What is practical is not always what is best

Image from foxnews.com

With March for Life happening this past weekend in Washington, D.C., it made me think a lot about how in the world we got here. It seems so simple and straight forward that abortion is wrong. But for one reason and a host of others, the topic of abortion has been and continues to be extremely controversial. So we have these marches with like-minded people. We march (or support those who do) to say, NO. We don’t agree with this madness and we want abortion to stop.


It’s crazy to think that the “right” to kill babies in the womb is controversial. But I’d have to argue that at least in part, it’s due to the elevation of the importance of pragmatism (i.e. what makes most “sense” practically speaking). When you consider how we have marginalized ethics, specifically biblical ethics, it makes even more sense. We have placed front and center the “ethics” of feelings (over facts) above biblical ethics. And these are the horrific results.

One popular argument that pro-choicers make is that young women have to focus on their own education/job/life. They may not have the time or the energy or the financial resources to devote to an unwanted or unexpected child. Some would even argue that somehow, in their convoluted, selfish thinking, it’s actually more self-LESS to choose to kill a baby rather than allow them to “suffer” a difficult or challenging life.

All of these reasons may seem very “practical” or pragmatic. But all of these reasons are devoid of any kind of ethics. The only ethics these pragmatic sentiments depend on are secular humanist ethics that essentially comes down to: Look out for yourself first (i.e. survival of the fittest). Just do what makes sense for you above anyone else.

What is the job of medicine?

I was listening earlier to Allie Beth Stuckey’s Podcast, “Relatable.” She recently had on someone who worked as a nurse in a large hospital for several years. The one thing that really stood out to me was that the nurse said how doctors several years ago who were asked, “What is your main goal as a doctor?” would have answered, “To do good and help others.” However now, when doctors are asked that, they answer, “To provide a service to patients.” That answer sounds benign, but it has huge implications.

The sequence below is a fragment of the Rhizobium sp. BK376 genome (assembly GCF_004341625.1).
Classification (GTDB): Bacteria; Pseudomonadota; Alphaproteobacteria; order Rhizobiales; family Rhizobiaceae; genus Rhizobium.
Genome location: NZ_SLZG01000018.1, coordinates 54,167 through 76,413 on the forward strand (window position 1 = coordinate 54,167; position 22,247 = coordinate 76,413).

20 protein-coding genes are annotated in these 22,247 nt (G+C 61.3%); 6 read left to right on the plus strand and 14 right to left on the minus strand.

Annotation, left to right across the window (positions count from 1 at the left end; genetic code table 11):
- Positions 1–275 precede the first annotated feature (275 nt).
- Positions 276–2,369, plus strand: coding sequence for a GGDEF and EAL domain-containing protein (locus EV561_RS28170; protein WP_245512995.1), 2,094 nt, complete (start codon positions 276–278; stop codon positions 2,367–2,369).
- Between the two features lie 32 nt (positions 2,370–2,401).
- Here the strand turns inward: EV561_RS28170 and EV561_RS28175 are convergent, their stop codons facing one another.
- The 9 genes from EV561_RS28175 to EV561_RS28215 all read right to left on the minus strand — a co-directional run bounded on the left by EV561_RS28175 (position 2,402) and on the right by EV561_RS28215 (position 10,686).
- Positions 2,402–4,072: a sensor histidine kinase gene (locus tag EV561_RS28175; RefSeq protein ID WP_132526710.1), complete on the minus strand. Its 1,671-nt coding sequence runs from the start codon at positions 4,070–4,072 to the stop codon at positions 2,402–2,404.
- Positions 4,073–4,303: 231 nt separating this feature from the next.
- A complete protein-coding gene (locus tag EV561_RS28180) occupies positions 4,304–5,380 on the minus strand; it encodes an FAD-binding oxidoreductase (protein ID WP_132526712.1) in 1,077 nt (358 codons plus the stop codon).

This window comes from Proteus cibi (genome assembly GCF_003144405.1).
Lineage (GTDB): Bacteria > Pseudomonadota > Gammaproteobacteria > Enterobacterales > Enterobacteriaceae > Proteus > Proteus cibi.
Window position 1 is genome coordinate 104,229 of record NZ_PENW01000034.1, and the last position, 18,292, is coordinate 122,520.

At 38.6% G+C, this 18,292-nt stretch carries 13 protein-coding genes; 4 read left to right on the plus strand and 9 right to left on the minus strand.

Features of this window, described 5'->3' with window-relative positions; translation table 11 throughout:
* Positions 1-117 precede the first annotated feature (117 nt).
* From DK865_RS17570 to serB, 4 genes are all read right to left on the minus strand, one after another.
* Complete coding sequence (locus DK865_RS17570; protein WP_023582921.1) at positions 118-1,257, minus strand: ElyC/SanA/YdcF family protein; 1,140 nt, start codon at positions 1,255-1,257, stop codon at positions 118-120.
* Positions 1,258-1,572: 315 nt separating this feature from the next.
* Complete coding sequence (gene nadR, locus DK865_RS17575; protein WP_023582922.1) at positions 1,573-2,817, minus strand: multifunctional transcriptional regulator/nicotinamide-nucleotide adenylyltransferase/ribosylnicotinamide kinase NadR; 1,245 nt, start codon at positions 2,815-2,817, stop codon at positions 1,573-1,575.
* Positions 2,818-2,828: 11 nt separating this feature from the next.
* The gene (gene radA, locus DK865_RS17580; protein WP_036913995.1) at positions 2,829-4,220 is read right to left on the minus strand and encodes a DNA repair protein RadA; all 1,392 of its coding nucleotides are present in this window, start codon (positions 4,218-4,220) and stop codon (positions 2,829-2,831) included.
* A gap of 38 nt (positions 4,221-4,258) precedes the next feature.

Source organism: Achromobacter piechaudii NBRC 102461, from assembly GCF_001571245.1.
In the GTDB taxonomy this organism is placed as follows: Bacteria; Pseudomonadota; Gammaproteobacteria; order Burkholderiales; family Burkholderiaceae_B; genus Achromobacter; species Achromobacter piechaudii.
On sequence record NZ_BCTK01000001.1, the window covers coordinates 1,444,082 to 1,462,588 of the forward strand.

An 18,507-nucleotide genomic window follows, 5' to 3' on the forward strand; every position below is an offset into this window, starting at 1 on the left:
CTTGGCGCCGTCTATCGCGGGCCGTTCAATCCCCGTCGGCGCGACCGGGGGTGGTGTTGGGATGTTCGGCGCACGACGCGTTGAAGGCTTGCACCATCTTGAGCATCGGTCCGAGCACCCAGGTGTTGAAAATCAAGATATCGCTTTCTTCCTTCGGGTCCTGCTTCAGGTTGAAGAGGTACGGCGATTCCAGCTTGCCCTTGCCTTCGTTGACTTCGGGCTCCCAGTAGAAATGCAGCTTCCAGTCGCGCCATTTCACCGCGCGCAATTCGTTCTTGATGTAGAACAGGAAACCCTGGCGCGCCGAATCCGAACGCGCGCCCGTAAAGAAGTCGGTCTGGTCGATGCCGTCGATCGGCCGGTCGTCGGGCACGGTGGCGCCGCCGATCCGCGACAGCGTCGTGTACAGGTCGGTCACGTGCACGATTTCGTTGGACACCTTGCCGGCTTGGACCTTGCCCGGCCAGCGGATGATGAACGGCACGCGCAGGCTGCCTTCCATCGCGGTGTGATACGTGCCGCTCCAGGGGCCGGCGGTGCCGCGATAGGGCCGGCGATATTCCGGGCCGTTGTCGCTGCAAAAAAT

Rather than focus on what is best for the patient, the focus is on providing services to the patient, devoid of any kind of necessity or ultimate good. Specifically in this podcast, they were talking about surrogacy. But here, as well as abortion, more than one person is affected by the medical choices of others. And in both cases, they are acting against the natural course of procreation designed by God.

The pragmatism of our culture would have us accept as completely normal and OK to support surrogacy and/or abortion. According to the cultural norm, this makes most practical sense for the women involved. Unfortunately, both in surrogacy and abortion, the data and research shows how it’s dangerous and harmful to not only the woman, but the baby in her womb (clearly this is the case for abortion, but again, according to the data, also for surrogacy).

Science supports God’s design is best. Shocker, right?

There is something terribly wrong

Clearly, something is missing in our culture. And that something is a biblical ethic that provides clarity, discernment, and wisdom when facing these difficult situations. Life is hard and complicated. And when medical advancements provide easy (or minimally easier) answers to our predicaments, it can muddy the waters of what the right decision is. But ultimately, just because we can do something, doesn’t mean we should. When we go against God’s design, the probability of increasing problems (no matter how well intentioned) is bound to happen.

What can we do?

So how do we learn (or re-learn) ethics and focus on teaching it to our children? The best and most impactful way is through stories. The written word is powerful. Of course, right now, all forms of entertainment are having an incredible influence over our children. But books can also have an effective influence on teaching our kids how to critically think and be grounded in what is true and good.

That is why currently, there are many books being promoted to our children with a very specific ideology. They teach our kids that “you are enough.” Or “just do it” and “you deserve it.” Newsflash: We are not enough, we should think before we “do,” and the only thing we deserve is God’s judgment. But praise His name, we have Jesus to continually point our children to for His grace and truth. He is enough.

Parents, ground your children on what is true, what is beautiful, and what is good. All of these stem from the holy and good God we know from Scripture. Amen?

And remember, MHM carries MANY awesome books that are all from a biblical wordview (whether the author intended it to or not). Check them out! We have our children for such a relatively short amount of time. Let’s use that time grounding them on foundational truths.

©2024 Mud Hen Mama


We're not around right now. But you can send us an email and we'll get back to you, asap.


Log in with your credentials

Forgot your details?